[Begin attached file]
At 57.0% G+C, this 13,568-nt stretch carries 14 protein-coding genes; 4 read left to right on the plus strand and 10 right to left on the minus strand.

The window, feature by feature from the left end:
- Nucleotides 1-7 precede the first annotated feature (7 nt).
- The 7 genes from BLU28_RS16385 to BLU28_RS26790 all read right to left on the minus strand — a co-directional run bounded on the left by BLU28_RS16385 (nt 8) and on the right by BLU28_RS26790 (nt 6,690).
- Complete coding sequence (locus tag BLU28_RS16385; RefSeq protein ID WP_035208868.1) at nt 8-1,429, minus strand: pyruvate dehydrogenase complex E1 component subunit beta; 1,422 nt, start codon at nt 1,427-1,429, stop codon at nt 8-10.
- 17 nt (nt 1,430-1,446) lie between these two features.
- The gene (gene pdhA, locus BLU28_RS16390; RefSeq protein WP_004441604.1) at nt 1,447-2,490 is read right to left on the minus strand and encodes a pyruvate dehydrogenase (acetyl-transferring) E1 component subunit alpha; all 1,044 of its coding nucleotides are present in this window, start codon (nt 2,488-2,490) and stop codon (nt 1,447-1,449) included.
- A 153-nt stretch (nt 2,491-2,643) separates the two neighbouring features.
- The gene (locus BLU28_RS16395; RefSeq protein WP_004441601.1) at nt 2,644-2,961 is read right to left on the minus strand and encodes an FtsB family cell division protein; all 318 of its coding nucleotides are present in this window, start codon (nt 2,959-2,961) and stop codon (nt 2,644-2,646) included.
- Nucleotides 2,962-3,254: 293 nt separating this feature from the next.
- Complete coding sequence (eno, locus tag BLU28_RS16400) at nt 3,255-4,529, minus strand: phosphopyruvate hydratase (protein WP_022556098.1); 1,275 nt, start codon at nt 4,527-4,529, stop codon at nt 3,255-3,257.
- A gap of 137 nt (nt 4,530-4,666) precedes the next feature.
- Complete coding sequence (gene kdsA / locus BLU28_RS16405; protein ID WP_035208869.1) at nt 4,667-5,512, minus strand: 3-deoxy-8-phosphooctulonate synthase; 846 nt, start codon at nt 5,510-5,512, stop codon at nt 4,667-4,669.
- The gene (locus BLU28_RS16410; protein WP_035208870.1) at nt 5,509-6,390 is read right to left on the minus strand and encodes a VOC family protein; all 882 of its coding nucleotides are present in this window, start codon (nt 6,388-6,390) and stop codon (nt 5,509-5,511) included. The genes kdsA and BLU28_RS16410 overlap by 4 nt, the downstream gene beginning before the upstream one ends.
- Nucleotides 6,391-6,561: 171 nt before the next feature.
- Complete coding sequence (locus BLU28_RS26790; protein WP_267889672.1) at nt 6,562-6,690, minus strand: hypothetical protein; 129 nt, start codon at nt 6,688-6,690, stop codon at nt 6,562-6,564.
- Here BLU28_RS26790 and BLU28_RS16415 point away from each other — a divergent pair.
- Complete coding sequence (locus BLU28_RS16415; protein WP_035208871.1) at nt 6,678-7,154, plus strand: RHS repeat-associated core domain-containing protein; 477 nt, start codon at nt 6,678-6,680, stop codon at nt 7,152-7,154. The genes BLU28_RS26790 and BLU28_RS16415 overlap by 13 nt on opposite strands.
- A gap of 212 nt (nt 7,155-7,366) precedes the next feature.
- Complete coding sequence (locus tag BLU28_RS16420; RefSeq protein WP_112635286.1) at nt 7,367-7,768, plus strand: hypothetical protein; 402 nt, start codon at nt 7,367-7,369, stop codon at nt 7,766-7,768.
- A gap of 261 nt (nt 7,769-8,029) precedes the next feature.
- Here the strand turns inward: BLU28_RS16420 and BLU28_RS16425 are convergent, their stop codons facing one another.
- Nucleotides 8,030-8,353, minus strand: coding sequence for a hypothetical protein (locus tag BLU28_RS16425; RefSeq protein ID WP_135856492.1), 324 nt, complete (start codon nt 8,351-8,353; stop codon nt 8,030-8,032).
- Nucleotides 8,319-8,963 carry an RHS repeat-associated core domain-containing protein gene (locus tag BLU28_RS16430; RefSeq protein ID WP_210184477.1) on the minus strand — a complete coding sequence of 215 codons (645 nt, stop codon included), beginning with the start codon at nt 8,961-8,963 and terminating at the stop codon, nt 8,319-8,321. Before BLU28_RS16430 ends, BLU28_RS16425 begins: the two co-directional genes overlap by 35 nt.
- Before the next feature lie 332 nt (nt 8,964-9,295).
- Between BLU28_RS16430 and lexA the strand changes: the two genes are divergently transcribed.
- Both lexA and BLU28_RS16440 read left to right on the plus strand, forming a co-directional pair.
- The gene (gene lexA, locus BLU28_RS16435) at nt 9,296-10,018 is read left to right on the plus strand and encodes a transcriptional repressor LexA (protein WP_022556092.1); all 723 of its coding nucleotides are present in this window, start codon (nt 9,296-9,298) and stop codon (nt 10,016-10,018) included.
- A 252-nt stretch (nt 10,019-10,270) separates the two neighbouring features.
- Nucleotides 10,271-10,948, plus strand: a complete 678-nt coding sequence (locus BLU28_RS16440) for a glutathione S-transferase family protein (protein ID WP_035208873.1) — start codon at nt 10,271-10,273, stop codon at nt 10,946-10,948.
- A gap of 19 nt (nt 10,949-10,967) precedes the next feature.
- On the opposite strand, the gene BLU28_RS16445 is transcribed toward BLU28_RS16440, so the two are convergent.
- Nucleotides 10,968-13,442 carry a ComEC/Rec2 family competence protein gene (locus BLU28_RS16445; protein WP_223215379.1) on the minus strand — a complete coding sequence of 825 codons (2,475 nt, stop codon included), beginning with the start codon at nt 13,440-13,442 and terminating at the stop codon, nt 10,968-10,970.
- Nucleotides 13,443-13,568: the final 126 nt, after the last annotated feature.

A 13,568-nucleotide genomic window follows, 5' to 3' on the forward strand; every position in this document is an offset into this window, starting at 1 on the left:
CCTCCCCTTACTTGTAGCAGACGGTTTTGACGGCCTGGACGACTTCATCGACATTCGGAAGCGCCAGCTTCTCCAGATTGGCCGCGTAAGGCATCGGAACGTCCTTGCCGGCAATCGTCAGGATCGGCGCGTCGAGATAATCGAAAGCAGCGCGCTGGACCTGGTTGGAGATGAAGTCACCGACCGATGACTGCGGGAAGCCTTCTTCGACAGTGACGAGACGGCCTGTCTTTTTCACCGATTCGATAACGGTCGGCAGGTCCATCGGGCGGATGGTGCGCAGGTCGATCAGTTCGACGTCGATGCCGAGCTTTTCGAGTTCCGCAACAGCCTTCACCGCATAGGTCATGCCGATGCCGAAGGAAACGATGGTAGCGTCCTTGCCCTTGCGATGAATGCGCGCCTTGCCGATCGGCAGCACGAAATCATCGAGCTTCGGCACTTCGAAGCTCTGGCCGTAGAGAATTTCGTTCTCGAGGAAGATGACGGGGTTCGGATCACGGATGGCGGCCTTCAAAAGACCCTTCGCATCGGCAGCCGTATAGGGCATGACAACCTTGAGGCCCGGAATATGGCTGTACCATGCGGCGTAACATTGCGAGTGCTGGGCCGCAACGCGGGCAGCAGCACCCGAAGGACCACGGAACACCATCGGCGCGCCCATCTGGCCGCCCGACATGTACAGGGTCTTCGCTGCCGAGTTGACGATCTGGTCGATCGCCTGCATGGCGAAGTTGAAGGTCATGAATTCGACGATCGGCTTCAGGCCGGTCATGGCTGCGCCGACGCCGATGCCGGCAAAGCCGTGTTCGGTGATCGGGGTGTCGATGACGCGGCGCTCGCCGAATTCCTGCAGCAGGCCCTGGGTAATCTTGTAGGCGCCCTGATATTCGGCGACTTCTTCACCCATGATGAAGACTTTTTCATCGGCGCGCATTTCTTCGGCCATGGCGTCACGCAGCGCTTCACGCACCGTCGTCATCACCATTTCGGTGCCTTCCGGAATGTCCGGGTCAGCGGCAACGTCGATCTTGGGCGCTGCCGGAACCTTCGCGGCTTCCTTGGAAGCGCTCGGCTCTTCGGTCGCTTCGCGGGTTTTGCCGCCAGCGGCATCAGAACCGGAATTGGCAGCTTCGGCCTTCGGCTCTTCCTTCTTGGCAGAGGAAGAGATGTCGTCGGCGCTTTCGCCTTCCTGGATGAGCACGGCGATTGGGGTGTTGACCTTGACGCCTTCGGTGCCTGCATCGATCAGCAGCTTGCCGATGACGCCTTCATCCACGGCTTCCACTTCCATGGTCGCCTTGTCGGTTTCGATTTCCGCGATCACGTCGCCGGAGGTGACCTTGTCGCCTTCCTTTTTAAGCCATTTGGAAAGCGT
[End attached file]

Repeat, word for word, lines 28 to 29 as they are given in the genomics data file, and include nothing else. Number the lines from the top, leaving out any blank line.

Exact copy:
- The gene (gene lexA, locus BLU28_RS16435) at nt 9,296-10,018 is read left to right on the plus strand and encodes a transcriptional repressor LexA (protein WP_022556092.1); all 723 of its coding nucleotides are present in this window, start codon (nt 9,296-9,298) and stop codon (nt 10,016-10,018) included.
- A 252-nt stretch (nt 10,019-10,270) separates the two neighbouring features.